Flask Study Note 5

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Wrote on May 15, 2020, 7:30 p.m.

Flask-session with Redis

When building we build applications that handle users, a lot of functionality depends on storing session variables for users. Consider a typical checkout cart: it's quite often that an abandoned cart on any e-commerce website will retain its contents long after a user abandons. Carts sometimes even have their contents persist across devices! To build such functionality, we cannot rely on Flask's default method of storing session variables, which happens via locally stored browser cookies. Instead, we can use a cloud key/value store such as Redis, and leverage a plugin called Flask-Session.

Flask-Session is a Flask plugin which enables the simple integration of a server-side cache leveraging methods such as Redis, Memcached, MongoDB, relational databases, and so forth. Of these choices, Redis is an exceptionally appealing option.

Redis is NoSQL datastore written in C intended to temporarily hold data in memory for users as they blaze mindlessly through your site. Redis was designed for this very purpose, is extremely quick, and is free to use when spinning up a free instance on Redis Labs.

Installation

To get started, we need to install 2 libraries: Flask-Session and Redis:

$ pip3 install flask-session redis

Configuration

Next, we need to import the Redis library with import redis (we'll get to that in a minute). Next, we need to set the following variables:

  • SECRET_KEY: This is not needed any more.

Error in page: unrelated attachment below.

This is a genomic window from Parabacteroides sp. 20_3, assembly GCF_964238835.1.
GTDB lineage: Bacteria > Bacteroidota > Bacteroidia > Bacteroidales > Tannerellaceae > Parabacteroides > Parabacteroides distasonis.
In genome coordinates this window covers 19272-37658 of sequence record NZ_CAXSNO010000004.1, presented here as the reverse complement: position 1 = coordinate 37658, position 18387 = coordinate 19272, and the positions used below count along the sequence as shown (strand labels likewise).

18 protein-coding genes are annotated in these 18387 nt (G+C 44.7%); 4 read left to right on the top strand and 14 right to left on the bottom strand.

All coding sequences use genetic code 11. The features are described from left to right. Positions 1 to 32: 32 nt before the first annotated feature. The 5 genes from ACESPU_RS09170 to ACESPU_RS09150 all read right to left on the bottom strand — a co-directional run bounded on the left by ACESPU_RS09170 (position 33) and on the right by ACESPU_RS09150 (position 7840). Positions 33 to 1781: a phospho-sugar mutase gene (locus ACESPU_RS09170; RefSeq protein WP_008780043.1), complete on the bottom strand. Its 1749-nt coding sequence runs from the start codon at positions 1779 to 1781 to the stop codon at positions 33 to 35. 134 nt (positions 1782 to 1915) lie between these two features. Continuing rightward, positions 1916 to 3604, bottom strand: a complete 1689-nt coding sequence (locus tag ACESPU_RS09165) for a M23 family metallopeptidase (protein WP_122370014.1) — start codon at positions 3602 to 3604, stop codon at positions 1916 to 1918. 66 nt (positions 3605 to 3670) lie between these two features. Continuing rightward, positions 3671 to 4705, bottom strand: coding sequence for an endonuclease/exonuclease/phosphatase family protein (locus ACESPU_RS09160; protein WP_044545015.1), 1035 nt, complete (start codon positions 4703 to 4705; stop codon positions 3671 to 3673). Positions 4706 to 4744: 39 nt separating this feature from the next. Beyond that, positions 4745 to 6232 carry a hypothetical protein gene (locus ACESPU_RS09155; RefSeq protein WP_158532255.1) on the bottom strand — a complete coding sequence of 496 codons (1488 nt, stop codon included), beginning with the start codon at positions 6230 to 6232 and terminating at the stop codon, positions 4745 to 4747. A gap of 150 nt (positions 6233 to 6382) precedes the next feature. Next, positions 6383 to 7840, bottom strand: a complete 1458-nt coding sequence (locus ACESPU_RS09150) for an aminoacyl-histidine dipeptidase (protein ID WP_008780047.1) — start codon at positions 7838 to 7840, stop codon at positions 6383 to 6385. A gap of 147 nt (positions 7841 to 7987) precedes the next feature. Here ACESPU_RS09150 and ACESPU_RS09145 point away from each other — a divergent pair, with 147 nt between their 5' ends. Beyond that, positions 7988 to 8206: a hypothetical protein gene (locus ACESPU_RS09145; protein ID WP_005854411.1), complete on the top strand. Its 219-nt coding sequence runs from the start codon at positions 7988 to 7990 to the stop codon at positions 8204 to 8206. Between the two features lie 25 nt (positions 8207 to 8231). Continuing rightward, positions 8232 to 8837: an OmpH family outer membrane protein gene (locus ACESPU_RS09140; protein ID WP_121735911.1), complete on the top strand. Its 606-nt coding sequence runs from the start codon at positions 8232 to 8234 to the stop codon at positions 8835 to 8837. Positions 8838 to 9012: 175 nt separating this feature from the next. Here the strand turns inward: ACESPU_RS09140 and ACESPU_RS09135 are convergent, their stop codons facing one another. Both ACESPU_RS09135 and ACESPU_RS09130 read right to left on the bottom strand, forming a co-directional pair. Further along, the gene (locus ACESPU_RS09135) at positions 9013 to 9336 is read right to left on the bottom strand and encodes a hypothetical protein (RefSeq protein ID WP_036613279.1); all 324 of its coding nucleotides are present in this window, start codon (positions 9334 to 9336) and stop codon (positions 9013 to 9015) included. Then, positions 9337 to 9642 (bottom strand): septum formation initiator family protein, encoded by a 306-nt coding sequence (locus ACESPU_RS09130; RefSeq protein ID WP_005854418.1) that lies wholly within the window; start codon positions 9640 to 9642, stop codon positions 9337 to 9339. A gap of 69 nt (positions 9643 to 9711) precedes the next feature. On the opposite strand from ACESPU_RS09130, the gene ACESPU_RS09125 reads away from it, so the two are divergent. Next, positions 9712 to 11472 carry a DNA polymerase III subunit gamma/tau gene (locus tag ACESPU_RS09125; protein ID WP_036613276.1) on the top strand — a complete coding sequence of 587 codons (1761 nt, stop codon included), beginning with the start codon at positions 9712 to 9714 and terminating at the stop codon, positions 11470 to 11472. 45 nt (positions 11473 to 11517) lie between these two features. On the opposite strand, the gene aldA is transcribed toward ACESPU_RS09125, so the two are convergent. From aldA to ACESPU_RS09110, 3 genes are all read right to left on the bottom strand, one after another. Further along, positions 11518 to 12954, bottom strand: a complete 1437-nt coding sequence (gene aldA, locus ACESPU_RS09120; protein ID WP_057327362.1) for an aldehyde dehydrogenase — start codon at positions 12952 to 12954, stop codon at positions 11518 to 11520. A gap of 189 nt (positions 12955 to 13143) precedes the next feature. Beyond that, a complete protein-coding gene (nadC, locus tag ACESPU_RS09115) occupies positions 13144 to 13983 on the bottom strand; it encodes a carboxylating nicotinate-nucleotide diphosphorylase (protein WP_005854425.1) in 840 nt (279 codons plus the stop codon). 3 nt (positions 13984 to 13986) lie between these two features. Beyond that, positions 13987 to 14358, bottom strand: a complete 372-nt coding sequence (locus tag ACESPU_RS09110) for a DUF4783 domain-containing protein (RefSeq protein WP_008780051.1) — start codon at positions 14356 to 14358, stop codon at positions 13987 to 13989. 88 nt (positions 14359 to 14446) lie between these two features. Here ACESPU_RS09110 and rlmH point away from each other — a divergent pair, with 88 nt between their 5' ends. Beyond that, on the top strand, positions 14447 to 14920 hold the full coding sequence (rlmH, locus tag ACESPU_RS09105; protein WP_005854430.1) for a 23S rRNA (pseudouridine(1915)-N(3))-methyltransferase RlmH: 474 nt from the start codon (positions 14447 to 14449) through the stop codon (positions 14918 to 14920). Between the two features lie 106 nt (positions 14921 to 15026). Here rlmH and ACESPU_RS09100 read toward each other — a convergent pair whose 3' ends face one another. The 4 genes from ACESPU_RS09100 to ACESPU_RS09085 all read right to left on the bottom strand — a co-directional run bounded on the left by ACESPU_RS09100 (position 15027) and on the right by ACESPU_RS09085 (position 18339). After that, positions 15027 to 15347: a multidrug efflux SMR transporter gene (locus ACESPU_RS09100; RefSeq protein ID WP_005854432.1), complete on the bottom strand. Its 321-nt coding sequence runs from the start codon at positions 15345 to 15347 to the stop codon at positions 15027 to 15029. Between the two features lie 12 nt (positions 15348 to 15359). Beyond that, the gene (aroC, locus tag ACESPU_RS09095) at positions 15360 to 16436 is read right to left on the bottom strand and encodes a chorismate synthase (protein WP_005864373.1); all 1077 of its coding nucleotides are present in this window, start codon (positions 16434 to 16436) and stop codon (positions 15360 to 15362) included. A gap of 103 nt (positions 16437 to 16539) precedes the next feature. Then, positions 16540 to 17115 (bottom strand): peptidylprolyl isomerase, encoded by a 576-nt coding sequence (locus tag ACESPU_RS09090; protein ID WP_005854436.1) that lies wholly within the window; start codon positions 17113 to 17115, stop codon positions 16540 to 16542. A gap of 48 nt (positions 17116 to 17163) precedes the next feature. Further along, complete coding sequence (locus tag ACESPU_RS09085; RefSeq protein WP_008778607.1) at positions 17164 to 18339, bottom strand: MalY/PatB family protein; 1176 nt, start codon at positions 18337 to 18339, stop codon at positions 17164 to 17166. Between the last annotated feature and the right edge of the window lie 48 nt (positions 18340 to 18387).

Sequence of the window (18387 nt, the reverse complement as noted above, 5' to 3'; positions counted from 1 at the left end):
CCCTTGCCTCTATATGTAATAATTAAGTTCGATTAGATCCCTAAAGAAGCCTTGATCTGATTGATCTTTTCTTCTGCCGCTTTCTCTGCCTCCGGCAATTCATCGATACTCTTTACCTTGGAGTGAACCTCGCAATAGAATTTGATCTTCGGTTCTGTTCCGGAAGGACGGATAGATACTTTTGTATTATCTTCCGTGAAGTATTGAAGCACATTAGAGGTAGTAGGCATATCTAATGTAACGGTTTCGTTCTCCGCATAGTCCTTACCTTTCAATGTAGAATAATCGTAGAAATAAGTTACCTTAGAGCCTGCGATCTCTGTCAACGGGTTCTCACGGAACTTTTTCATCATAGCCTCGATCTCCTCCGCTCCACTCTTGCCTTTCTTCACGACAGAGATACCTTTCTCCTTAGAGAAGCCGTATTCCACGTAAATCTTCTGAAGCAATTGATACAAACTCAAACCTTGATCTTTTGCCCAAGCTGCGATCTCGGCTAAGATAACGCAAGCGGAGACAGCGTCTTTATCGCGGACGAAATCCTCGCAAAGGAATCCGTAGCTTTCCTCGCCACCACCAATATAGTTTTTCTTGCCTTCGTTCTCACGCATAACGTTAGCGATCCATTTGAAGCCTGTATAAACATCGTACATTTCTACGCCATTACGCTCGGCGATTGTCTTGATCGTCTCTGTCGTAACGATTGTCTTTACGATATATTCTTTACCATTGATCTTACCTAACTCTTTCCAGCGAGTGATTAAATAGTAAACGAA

• SESSION_TYPE: Will be set to SESSION_TYPE=redis for our purposes.
  • SESSION_REDIS: The URI of our cloud-hosted Redis instance. Redis URIs are structured a bit uniquely: redis://:[password]@[host_url]:[port].
from flask_session import Session
from redis import Redis

app = Flask(__name__, static_folder="static", static_url_path="/staticfolder")

app.config["SESSION_TYPE"] = "redis"
app.config["SESSION_REDIS"] = Redis("127.0.0.1", 6379, db=7)
Session(app)

Setting a Value

Setting a variable on a session looks a lot like setting values for any old Python dictionary object:

session['key'] = 'value'

Retrieving a Value

With a value saved to our session, we can retrieve and reuse it with .get():

session_var_value = session.get('key')

Removing a Value

If the value we've saved has been used and is no longer needed, we can remove variables from our session using .pop():

session.pop('key', None)

Use

@app.route("/login", methods=["GET", "POST"], strict_slashes=False)
def login():
    if request.method == "GET":
        return render_template("login.html")
    if request.method == "POST":
        user_info = request.form.to_dict()
        if user_info.get("username") == "tongye" and user_info.get("pwd") == "123":
            session["user"] = user_info.get("username") # <====== THIS LINE =======
            return redirect("/")
        else:
            return render_template("login.html", msg="Wrong username or password")

We are DONE!